(Immigration and Asylum Chamber) Appeal Number: hu/09766/2017
THE IMMIGRATION ACTS
Heard at Field House
Decision & Reasons Promulgated
On 5 September 2018
On 14 January 2019
DEPUTY UPPER TRIBUNAL JUDGE JORDAN
miss Shuli Rian
(ANONYMITY DIRECTION NOT MADE)
THE SECRETARY OF STATE FOR THE HOME DEPARTMENT
For the Appellant: No appearance
For the Respondent: Mr T. Wilding, Home Office Presenting Officer
DECISION AND REASONS
1. This is the appeal of Miss Shuli Rian, sometimes referred to as Tian, HU/09766/2014. The appellant is a citizen of China who was born on 22 February 1994 and had applied for indefinite leave to remain in the United Kingdom on the basis of long residence. It was refused by the Secretary of State and came before First-tier Tribunal Judge Caskie on 10 October 2017.
2. By a determination promulgated on 24 November 2017 the judge determined that the appellant did not qualify under the Rules. The reason for doing so is that there was material before the judge that the appellant had been out of the country for a period of 672 days. This was in excess of the concession that is made that, for long residence purposes, an individual may be absent for a shorter period. In this case the shorter period was 540 days in all.
3. The Secretary of State in her refusal letter dated 28 August 2017 made the assertion that the stamps in her passport, airline passenger information checks, had confirmed that the appellant had been absent from the United Kingdom for at least 672 days in the qualifying ten year period and it was on that basis that the judge determined the appeal. The judge said in paragraph 10:
"In her grounds of appeal, the appellant also does not appear to dispute the Secretary of State's conclusion that she has been out of the United Kingdom for 672 days. I am quite sure that there are different ways of calculating how many days amount to 18 months, but it does not appear to me that any calculation method would indicate the absences of 672 days (effectively two years) amounts to less than 18 months."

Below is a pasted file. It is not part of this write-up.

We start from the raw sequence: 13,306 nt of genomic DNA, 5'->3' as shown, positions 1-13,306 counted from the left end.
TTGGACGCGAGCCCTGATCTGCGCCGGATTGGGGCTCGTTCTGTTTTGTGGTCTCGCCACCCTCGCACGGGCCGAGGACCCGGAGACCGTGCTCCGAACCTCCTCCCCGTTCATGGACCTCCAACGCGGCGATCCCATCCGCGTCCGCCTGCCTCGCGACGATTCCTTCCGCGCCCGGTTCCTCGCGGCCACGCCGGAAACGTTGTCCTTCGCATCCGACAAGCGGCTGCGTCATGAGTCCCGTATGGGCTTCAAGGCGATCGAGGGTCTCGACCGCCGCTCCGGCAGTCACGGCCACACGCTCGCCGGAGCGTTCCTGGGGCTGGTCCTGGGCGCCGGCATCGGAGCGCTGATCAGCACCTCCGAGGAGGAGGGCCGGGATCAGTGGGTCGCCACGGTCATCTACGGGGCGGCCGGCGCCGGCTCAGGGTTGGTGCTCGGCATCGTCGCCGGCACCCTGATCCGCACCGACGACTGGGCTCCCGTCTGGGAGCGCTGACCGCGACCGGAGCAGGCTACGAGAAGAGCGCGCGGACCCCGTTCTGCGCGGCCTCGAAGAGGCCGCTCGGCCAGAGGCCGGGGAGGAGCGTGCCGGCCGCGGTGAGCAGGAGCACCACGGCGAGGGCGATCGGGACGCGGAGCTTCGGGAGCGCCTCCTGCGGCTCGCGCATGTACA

That conclusion was properly open to the judge.
4. The hearing was conducted at North Shields and the appellant was not present nor was she represented, nor was the respondent present or represented, consequently the judge had to do as best as he could on the available material.
5. The grounds of appeal to the Tribunal do not dispute this crucial finding. What is said at paragraph (c) of the grounds is;
The judge made the decision that I do not have continuous residence in the United Kingdom for a period of ten years calculated in accordance with the Immigration Rule 276A?and my appeal was dismissed.
There are no other grounds for saying why the decision of the judge was wrong.
6. The appellant has not appeared before me to argue that the calculation of the Secretary of State was incorrect. It may be that she left the United Kingdom in June 2018. Be that as it may, she has not come herself before the Tribunal nor is she represented in order to argue her appeal. In those circumstances, I find that the First-tier Tribunal Judge made no material error of law and the determination of the appellant's appeal shall stand.
The First-tier Tribunal Judge made no error of law and his determination of the appellant's appeal shall stand.
DEPUTY JUDGE OF THE UPPER TRIBUNAL
29 December 2018